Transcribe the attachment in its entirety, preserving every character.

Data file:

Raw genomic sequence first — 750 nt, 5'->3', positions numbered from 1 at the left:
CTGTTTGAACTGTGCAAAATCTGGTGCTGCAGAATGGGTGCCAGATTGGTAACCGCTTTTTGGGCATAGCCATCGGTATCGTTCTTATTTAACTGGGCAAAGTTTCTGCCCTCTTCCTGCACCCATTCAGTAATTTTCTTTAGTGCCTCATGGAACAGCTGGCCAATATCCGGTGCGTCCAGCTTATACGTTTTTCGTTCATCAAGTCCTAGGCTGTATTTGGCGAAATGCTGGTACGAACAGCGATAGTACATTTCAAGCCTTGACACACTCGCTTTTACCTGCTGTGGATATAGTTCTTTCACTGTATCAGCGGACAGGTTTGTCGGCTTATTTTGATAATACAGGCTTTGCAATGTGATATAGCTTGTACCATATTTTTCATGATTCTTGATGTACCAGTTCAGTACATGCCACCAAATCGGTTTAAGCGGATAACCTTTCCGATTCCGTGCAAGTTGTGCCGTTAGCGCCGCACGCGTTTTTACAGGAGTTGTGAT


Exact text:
Raw genomic sequence first — 750 nt, 5'->3', positions numbered from 1 at the left:
CTGTTTGAACTGTGCAAAATCTGGTGCTGCAGAATGGGTGCCAGATTGGTAACCGCTTTTTGGGCATAGCCATCGGTATCGTTCTTATTTAACTGGGCAAAGTTTCTGCCCTCTTCCTGCACCCATTCAGTAATTTTCTTTAGTGCCTCATGGAACAGCTGGCCAATATCCGGTGCGTCCAGCTTATACGTTTTTCGTTCATCAAGTCCTAGGCTGTATTTGGCGAAATGCTGGTACGAACAGCGATAGTACATTTCAAGCCTTGACACACTCGCTTTTACCTGCTGTGGATATAGTTCTTTCACTGTATCAGCGGACAGGTTTGTCGGCTTATTTTGATAATACAGGCTTTGCAATGTGATATAGCTTGTACCATATTTTTCATGATTCTTGATGTACCAGTTCAGTACATGCCACCAAATCGGTTTAAGCGGATAACCTTTCCGATTCCGTGCAAGTTGTGCCGTTAGCGCCGCACGCGTTTTTACAGGAGTTGTGAT